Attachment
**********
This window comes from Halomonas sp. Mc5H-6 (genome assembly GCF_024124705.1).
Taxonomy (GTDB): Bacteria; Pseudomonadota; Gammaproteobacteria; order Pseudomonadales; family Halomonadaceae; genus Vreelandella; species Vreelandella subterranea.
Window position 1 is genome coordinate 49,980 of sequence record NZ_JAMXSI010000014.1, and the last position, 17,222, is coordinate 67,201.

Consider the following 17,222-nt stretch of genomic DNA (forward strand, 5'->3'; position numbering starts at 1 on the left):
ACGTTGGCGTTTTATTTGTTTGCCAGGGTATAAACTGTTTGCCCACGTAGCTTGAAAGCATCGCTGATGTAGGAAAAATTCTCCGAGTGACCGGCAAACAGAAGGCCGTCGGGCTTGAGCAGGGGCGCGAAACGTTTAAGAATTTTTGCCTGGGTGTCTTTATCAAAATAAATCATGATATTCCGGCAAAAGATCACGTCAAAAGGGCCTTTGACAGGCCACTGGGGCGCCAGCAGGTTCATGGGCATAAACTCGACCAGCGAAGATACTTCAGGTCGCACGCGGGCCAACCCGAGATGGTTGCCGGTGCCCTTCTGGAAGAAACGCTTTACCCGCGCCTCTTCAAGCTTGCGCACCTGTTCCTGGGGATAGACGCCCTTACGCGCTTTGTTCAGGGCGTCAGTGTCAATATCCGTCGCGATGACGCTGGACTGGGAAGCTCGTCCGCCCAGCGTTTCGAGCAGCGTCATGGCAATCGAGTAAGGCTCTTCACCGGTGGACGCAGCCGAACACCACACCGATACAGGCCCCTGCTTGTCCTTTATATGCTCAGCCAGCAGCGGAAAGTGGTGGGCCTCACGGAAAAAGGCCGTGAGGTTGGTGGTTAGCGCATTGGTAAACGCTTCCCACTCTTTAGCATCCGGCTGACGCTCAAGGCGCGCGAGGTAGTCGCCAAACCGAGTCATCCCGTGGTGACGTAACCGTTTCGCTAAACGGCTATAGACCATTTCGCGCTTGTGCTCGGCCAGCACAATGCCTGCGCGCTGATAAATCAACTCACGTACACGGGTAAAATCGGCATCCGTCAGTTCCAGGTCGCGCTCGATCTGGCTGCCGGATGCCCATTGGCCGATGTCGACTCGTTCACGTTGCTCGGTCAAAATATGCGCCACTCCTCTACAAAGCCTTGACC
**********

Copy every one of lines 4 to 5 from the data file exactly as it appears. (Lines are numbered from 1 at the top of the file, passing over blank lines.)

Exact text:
Consider the following 17,222-nt stretch of genomic DNA (forward strand, 5'->3'; position numbering starts at 1 on the left):
ACGTTGGCGTTTTATTTGTTTGCCAGGGTATAAACTGTTTGCCCACGTAGCTTGAAAGCATCGCTGATGTAGGAAAAATTCTCCGAGTGACCGGCAAACAGAAGGCCGTCGGGCTTGAGCAGGGGCGCGAAACGTTTAAGAATTTTTGCCTGGGTGTCTTTATCAAAATAAATCATGATATTCCGGCAAAAGATCACGTCAAAAGGGCCTTTGACAGGCCACTGGGGCGCCAGCAGGTTCATGGGCATAAACTCGACCAGCGAAGATACTTCAGGTCGCACGCGGGCCAACCCGAGATGGTTGCCGGTGCCCTTCTGGAAGAAACGCTTTACCCGCGCCTCTTCAAGCTTGCGCACCTGTTCCTGGGGATAGACGCCCTTACGCGCTTTGTTCAGGGCGTCAGTGTCAATATCCGTCGCGATGACGCTGGACTGGGAAGCTCGTCCGCCCAGCGTTTCGAGCAGCGTCATGGCAATCGAGTAAGGCTCTTCACCGGTGGACGCAGCCGAACACCACACCGATACAGGCCCCTGCTTGTCCTTTATATGCTCAGCCAGCAGCGGAAAGTGGTGGGCCTCACGGAAAAAGGCCGTGAGGTTGGTGGTTAGCGCATTGGTAAACGCTTCCCACTCTTTAGCATCCGGCTGACGCTCAAGGCGCGCGAGGTAGTCGCCAAACCGAGTCATCCCGTGGTGACGTAACCGTTTCGCTAAACGGCTATAGACCATTTCGCGCTTGTGCTCGGCCAGCACAATGCCTGCGCGCTGATAAATCAACTCACGTACACGGGTAAAATCGGCATCCGTCAGTTCCAGGTCGCGCTCGATCTGGCTGCCGGATGCCCATTGGCCGATGTCGACTCGTTCACGTTGCTCGGTCAAAATATGCGCCACTCCTCTACAAAGCCTTGACC